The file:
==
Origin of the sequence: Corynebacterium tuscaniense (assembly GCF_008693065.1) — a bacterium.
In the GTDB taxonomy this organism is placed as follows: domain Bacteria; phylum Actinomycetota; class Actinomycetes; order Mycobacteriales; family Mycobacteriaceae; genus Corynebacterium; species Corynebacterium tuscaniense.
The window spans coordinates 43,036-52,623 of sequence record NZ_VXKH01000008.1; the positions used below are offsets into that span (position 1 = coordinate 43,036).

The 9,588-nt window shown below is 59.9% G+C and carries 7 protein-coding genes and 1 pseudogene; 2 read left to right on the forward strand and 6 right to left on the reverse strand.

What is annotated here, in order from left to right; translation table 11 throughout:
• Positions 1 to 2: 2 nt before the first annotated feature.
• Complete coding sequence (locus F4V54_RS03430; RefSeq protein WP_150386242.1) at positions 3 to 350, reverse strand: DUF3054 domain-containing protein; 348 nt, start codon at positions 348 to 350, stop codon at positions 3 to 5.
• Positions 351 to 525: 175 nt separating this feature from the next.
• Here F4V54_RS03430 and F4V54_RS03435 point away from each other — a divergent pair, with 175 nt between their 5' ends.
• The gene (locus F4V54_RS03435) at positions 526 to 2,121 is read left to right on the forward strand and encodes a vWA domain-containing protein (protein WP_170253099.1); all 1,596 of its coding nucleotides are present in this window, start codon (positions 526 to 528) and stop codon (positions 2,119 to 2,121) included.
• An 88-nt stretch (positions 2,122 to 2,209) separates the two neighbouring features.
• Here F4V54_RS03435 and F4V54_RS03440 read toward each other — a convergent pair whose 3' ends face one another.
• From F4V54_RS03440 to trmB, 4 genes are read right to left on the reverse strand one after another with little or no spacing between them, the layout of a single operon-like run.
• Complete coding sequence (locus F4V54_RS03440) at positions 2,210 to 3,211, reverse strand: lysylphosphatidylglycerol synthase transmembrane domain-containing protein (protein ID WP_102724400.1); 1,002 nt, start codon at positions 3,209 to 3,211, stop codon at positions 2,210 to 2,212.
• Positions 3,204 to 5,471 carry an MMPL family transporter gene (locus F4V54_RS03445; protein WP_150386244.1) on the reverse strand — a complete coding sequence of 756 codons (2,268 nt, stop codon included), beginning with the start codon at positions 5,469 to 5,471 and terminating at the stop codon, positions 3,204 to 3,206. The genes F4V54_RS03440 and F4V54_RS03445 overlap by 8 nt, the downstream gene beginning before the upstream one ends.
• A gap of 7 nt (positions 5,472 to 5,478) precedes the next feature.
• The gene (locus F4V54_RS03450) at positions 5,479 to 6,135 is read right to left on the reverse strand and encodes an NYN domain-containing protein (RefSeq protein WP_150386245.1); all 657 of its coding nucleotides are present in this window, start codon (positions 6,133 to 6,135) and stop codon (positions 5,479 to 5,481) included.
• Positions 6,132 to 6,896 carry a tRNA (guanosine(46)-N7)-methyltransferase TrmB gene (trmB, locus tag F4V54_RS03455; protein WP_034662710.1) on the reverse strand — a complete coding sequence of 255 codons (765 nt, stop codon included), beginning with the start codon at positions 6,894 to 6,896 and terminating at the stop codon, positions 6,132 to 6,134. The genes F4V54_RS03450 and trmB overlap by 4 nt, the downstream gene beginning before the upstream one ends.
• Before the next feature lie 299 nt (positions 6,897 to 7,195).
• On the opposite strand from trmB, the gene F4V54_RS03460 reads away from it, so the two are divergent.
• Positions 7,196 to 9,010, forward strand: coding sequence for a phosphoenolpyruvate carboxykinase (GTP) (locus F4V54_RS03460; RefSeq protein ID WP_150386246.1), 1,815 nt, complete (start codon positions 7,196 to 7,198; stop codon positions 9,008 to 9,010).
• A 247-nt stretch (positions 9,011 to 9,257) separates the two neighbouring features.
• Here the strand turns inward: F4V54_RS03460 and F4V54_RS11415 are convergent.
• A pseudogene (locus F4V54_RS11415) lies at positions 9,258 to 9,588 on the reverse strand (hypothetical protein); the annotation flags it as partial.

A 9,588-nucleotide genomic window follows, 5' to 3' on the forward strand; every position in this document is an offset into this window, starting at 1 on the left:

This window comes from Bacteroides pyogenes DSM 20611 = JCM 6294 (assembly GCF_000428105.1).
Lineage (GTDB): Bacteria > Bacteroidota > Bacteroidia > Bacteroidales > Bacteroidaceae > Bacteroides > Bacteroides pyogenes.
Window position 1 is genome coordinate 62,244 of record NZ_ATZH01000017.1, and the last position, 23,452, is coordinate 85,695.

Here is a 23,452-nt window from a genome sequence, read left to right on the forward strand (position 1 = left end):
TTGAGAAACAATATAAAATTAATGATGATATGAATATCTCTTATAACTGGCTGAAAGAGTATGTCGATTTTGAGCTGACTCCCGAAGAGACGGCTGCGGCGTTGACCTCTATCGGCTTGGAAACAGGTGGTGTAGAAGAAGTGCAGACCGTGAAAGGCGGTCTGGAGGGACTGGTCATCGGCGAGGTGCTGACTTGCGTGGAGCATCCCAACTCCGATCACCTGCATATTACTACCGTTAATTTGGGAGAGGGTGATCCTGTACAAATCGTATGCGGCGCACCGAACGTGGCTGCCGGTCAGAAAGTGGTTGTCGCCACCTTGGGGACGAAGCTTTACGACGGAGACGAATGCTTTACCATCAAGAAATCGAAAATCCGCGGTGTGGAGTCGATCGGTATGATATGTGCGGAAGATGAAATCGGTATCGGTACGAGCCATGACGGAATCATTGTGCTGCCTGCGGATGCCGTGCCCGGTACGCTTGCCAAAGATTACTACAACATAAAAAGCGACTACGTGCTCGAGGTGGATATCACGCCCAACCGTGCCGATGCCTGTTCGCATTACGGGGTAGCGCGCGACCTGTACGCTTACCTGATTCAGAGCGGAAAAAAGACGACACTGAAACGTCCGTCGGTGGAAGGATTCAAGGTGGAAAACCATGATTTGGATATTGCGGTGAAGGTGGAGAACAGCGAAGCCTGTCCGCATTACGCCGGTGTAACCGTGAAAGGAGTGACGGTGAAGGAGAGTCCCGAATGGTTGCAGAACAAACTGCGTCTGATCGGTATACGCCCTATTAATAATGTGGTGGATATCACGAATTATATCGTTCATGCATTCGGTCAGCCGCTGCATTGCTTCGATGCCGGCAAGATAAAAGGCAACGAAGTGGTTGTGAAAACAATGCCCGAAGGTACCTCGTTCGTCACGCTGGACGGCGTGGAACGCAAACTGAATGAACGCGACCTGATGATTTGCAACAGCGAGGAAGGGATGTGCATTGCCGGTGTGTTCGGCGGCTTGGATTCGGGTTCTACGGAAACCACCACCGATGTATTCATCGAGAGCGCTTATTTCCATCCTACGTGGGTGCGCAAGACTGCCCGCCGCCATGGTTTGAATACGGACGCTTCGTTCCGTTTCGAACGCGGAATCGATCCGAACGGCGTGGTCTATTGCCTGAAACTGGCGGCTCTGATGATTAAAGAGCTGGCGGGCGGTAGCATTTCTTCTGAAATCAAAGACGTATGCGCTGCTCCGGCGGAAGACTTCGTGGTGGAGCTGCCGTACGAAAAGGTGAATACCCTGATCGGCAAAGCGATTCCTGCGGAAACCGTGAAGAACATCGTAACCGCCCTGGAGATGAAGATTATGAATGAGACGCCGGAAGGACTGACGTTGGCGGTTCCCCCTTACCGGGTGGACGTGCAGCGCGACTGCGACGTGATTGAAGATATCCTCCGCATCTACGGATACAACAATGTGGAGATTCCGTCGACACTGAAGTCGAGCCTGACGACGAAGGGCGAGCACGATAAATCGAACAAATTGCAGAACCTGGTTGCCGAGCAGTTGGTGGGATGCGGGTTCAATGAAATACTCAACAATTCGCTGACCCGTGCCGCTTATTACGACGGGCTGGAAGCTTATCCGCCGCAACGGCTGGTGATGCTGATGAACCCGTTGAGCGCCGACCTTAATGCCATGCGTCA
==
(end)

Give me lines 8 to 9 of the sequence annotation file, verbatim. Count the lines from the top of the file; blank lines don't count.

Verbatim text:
• Positions 351 to 525: 175 nt separating this feature from the next.
• Here F4V54_RS03430 and F4V54_RS03435 point away from each other — a divergent pair, with 175 nt between their 5' ends.